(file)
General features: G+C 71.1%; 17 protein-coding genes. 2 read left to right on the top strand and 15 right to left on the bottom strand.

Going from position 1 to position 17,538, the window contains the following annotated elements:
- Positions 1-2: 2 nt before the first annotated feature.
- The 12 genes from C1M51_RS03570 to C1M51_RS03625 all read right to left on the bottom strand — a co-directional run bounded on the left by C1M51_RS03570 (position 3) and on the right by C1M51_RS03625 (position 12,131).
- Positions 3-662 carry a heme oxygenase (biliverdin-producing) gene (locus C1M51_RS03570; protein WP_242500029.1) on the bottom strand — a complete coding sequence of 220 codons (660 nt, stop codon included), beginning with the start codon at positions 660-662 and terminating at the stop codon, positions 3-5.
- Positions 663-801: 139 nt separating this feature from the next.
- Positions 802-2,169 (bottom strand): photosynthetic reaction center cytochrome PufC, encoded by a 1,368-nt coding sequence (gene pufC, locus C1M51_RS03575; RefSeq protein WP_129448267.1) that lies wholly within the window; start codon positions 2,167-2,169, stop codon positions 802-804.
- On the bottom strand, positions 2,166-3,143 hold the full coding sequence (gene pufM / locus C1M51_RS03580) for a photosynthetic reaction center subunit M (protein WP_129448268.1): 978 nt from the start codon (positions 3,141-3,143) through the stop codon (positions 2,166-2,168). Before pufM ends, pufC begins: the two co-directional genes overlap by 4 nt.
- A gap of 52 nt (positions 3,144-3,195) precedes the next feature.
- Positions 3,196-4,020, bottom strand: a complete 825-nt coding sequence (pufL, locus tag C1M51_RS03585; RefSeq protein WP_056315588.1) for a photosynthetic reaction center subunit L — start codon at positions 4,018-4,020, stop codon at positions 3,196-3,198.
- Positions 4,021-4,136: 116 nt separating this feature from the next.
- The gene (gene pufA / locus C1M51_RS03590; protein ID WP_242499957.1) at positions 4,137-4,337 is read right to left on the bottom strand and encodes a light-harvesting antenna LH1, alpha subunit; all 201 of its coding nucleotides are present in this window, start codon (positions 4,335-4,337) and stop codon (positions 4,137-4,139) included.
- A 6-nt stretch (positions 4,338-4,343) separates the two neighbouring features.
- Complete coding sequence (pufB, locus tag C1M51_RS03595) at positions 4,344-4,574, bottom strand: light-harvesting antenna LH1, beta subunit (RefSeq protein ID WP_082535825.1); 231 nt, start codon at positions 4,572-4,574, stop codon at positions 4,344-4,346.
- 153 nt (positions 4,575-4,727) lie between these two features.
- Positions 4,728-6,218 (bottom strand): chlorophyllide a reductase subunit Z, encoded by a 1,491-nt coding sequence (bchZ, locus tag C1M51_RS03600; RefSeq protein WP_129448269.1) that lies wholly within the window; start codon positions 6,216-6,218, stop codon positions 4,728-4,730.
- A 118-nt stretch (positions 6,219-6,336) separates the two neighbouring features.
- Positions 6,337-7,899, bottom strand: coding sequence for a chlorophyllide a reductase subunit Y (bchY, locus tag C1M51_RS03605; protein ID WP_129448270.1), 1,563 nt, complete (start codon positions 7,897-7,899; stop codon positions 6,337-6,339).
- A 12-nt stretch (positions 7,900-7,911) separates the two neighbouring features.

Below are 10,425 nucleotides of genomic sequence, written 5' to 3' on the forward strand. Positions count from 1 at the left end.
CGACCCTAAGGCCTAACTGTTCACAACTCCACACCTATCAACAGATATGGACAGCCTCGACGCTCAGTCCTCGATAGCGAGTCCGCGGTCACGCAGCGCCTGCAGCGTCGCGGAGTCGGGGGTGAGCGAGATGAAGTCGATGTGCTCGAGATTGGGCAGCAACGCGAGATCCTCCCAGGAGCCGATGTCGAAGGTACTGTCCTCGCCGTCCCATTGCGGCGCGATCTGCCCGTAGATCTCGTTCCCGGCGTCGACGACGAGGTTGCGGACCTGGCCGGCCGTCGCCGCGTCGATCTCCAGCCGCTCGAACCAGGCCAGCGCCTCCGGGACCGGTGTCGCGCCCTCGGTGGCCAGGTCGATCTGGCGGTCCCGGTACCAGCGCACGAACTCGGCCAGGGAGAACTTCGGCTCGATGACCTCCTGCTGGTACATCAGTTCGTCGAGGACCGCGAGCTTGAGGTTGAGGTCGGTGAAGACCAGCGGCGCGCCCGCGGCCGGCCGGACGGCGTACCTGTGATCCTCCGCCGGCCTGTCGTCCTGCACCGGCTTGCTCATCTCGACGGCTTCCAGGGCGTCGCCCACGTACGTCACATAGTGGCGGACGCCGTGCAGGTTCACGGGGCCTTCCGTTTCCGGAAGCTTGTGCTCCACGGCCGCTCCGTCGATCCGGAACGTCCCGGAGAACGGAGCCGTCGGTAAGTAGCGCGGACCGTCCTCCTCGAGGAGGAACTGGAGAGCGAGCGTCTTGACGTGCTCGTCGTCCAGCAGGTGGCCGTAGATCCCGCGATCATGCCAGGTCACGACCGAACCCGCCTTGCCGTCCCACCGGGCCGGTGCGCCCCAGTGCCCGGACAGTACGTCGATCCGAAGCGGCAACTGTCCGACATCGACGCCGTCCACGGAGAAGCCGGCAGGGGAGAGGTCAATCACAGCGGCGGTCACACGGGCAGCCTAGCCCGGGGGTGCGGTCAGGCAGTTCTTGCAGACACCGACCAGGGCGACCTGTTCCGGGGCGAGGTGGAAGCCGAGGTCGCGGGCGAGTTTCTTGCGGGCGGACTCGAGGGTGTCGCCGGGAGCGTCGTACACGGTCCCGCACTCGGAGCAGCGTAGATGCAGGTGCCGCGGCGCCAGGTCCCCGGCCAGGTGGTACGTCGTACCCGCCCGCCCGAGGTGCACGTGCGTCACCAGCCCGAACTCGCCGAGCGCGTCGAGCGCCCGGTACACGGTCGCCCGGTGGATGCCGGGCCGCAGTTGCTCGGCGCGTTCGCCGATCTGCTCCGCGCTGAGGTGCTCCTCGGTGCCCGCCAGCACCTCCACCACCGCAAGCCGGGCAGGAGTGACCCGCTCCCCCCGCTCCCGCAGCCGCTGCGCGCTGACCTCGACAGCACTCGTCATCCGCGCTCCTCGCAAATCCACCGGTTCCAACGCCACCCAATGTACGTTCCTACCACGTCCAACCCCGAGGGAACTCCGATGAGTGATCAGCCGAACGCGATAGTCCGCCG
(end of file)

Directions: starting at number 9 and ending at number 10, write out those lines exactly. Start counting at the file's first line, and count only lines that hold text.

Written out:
- A gap of 52 nt (positions 3,144-3,195) precedes the next feature.
- Positions 3,196-4,020, bottom strand: a complete 825-nt coding sequence (pufL, locus tag C1M51_RS03585; RefSeq protein WP_056315588.1) for a photosynthetic reaction center subunit L — start codon at positions 4,018-4,020, stop codon at positions 3,196-3,198.